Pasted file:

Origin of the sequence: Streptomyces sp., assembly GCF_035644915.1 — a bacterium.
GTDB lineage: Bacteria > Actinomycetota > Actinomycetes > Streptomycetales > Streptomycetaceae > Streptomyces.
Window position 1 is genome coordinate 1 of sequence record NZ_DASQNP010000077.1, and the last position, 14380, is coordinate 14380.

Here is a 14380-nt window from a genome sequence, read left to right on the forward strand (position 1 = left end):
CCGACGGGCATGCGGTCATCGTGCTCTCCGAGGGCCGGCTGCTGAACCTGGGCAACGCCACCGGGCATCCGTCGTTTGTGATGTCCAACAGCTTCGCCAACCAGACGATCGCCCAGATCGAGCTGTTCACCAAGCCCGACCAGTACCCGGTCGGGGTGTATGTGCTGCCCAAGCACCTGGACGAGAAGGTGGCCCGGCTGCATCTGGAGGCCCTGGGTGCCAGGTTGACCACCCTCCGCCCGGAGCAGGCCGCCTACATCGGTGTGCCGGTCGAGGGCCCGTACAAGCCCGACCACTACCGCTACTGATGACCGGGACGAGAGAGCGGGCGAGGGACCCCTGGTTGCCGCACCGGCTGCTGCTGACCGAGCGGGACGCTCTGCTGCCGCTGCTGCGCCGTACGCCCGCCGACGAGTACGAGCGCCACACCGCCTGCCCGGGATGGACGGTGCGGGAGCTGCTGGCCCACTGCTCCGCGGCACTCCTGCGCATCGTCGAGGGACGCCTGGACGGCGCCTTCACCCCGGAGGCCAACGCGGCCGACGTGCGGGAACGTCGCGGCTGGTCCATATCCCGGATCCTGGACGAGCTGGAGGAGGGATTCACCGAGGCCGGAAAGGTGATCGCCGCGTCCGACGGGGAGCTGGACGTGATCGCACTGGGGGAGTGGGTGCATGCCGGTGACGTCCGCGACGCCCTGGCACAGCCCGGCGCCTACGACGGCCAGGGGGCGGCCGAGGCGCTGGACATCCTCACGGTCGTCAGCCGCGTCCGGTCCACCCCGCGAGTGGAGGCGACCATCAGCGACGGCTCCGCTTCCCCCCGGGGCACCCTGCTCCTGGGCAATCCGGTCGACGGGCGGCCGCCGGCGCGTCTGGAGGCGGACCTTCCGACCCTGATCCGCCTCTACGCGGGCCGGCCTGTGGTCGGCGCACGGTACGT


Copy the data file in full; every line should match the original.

Origin of the sequence: Streptomyces sp., assembly GCF_035644915.1 — a bacterium.
GTDB lineage: Bacteria > Actinomycetota > Actinomycetes > Streptomycetales > Streptomycetaceae > Streptomyces.
Window position 1 is genome coordinate 1 of sequence record NZ_DASQNP010000077.1, and the last position, 14380, is coordinate 14380.

Here is a 14380-nt window from a genome sequence, read left to right on the forward strand (position 1 = left end):
CCGACGGGCATGCGGTCATCGTGCTCTCCGAGGGCCGGCTGCTGAACCTGGGCAACGCCACCGGGCATCCGTCGTTTGTGATGTCCAACAGCTTCGCCAACCAGACGATCGCCCAGATCGAGCTGTTCACCAAGCCCGACCAGTACCCGGTCGGGGTGTATGTGCTGCCCAAGCACCTGGACGAGAAGGTGGCCCGGCTGCATCTGGAGGCCCTGGGTGCCAGGTTGACCACCCTCCGCCCGGAGCAGGCCGCCTACATCGGTGTGCCGGTCGAGGGCCCGTACAAGCCCGACCACTACCGCTACTGATGACCGGGACGAGAGAGCGGGCGAGGGACCCCTGGTTGCCGCACCGGCTGCTGCTGACCGAGCGGGACGCTCTGCTGCCGCTGCTGCGCCGTACGCCCGCCGACGAGTACGAGCGCCACACCGCCTGCCCGGGATGGACGGTGCGGGAGCTGCTGGCCCACTGCTCCGCGGCACTCCTGCGCATCGTCGAGGGACGCCTGGACGGCGCCTTCACCCCGGAGGCCAACGCGGCCGACGTGCGGGAACGTCGCGGCTGGTCCATATCCCGGATCCTGGACGAGCTGGAGGAGGGATTCACCGAGGCCGGAAAGGTGATCGCCGCGTCCGACGGGGAGCTGGACGTGATCGCACTGGGGGAGTGGGTGCATGCCGGTGACGTCCGCGACGCCCTGGCACAGCCCGGCGCCTACGACGGCCAGGGGGCGGCCGAGGCGCTGGACATCCTCACGGTCGTCAGCCGCGTCCGGTCCACCCCGCGAGTGGAGGCGACCATCAGCGACGGCTCCGCTTCCCCCCGGGGCACCCTGCTCCTGGGCAATCCGGTCGACGGGCGGCCGCCGGCGCGTCTGGAGGCGGACCTTCCGACCCTGATCCGCCTCTACGCGGGCCGGCCTGTGGTCGGCGCACGGTACGT